Key study points:
1. Lopinavir-ritonavir-based antiretroviral therapy decreases the incidence of malaria by 41% in HIV-infected children in Uganda.
2. The 28-day and 63-day risk of recurrent malaria was significantly lower in the lopinavir-ritonavir-based group when compared to the group receiving nonnucleotide reverse transcriptase inhibitor-based (NNRTI) therapy.
Primer: The disease burden of malaria and human immunodeficiency virus (HIV) infection is overwhelming in sub-Saharan Africa where approximately 40 million people are living with HIV and more than 350 million people are diagnosed with malaria each year. Due to the geographic overlap between these two diseases they often coexist in many patients, especially children. Of the five malarial species that infect humans, Plasmodium falciparum is endemic in sub-Saharan Africa and thus the focus of much research. In vitro, antiretroviral protease inhibitors have activity against P. falciparum possibly due to the similarity between plasmodial proteases and HIV-1 proteases. Given the frequent coexistence of these two diseases, antiretrovirals may represent a valuable and cost-effective medication in the prevention of malaria in HIV-positive children. In this current study, the authors have proposed that protease inhibitor-based antiretroviral is superior to NNRTI therapy in decreasing the incidence of malaria in children in sub-Saharan Africa.
This [randomized, open-label] study: This study enrolled 170 HIV-positive children from the age of 2 months to 5 years of age. The children were randomly assigned to receive lopinavir-ritonavir-based antiretroviral therapy (ART) or NNRTI-based therapy and were followed for 6 months to 2 years. All children were started on daily malaria prophylaxis with trimethoprim-sulfamethoxazole. The children receiving lopinavir-ritonavir-based ART therapy had a 41% decrease in incidence of uncomplicated malaria as compared to those receiving a NNRTI-based regimen (1.32 vs. 2.25 episodes per person-year). There was also a significant decrease in recurrence of malaria among the lopinavir-ritonavir-based ART therapy group versus the NNRTI-based therapy group following treatment with artemether-lumefantrine (28.1% vs. 54.2%). There was no significant difference in adverse events although the lopinavir-ritonavir-based ART group trended towards having more serious adverse events (5.6% vs. 2.3%, p>0.05).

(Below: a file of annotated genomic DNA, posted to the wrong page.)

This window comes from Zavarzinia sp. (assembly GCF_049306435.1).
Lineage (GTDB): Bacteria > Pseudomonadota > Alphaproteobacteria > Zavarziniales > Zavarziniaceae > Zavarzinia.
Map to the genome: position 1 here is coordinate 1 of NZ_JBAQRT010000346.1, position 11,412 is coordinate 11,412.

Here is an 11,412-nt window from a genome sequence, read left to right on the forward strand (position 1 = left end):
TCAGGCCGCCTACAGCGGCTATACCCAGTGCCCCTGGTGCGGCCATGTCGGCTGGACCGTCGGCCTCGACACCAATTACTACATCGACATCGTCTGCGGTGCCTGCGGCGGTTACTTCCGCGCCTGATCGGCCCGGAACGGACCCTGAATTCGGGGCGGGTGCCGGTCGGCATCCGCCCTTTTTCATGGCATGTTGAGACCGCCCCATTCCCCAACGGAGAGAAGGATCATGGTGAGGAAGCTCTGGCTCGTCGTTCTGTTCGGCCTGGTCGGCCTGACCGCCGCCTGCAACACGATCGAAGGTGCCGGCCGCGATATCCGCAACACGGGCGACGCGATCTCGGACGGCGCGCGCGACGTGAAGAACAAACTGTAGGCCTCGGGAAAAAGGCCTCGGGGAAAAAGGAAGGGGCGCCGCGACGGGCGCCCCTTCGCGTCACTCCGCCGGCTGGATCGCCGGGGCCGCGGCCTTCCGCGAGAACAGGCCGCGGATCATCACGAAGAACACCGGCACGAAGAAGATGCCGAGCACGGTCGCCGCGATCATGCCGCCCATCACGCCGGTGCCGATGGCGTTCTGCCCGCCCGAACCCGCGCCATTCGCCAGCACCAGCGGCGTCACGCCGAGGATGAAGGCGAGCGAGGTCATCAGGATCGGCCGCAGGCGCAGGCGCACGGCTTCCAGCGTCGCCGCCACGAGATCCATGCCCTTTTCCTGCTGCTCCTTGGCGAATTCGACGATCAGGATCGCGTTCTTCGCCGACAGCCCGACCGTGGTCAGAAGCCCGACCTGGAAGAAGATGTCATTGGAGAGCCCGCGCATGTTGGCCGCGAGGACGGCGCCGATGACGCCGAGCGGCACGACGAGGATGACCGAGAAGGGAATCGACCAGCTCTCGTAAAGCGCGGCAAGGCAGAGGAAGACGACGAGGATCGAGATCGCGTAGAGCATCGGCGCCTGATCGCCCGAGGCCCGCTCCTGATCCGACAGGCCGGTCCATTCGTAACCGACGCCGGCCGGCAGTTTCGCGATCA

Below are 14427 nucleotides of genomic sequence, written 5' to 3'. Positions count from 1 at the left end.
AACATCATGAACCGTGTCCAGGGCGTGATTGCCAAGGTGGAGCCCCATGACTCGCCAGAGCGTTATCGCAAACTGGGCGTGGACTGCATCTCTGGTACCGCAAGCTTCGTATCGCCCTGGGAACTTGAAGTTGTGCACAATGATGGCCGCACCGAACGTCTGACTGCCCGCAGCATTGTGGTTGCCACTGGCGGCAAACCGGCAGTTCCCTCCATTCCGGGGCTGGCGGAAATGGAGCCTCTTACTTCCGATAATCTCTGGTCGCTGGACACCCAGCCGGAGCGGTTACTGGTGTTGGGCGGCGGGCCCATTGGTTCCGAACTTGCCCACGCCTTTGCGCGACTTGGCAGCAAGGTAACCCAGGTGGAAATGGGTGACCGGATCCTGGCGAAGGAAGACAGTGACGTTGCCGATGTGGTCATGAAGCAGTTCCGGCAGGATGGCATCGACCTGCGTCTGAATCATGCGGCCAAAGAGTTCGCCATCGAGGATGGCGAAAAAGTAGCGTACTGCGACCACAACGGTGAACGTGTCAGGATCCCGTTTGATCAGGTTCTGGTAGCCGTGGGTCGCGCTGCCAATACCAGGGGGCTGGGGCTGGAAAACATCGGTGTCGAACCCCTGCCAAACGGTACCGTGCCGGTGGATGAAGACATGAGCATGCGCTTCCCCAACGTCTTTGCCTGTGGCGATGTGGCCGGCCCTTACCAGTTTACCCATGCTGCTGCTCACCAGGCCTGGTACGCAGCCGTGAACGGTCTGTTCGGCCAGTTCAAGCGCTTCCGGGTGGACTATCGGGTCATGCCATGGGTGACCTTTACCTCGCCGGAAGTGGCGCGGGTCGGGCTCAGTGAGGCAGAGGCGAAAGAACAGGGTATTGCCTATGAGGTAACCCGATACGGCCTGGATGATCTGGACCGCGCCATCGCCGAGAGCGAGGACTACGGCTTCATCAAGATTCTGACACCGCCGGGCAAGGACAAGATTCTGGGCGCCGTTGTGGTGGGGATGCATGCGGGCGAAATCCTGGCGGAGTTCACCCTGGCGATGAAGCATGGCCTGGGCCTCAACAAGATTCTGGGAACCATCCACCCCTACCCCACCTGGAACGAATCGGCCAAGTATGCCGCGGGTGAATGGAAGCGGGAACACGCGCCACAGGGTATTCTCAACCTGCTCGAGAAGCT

In sum: This randomized, open-label trial has shown that lopinavir-ritonavir-based antiretroviral therapy decreases the incidence of malaria by 41% in HIV-infected children in Uganda. This treatment regimen also demonstrated a significant decrease in the recurrence of malaria. While the exact mechanism of this protective effect is not known, it could be hypothesized that the lopinavir-ritonavir-based therapy had a direct effect on the plasmodial protease. Other hypotheses include delayed metabolism of the anti-malarial drugs or synergy between among the anti-malarial treatment and the lopinavir-ritonavir-based therapy. Future research further delineating the mechanism could lead to the optimization of antiretroviral therapy in children located in endemic areas of HIV and malaria.
While this seemingly protective effect of protease-inhibitor therapy decreased the recurrence and incidence of malaria, it did not show a significant reduction in the first episode of malaria. It is possible that the impact of this protection is dependent on the exposure to anti-malarial drugs, specifically lumefantrine, which was shown in a subanalysis to be in higher serum concentrations in the lopinavir-ritonavir-based ART group. Again, further research into elucidating the mechanism of action could lead to the optimization of therapy. Nonetheless, this study demonstrated a pivotal development in the minimizing of the disease burden of both malaria and HIV in endemic areas of Sub-Saharan Africa. Further work into describing the mechanism of malaria protection and the optimization of anti-retroviral therapy to maximize anti-malaria action will hopefully lead to even more efficacious prevention of malaria in HIV-positive children.
By [BH] and [RR]
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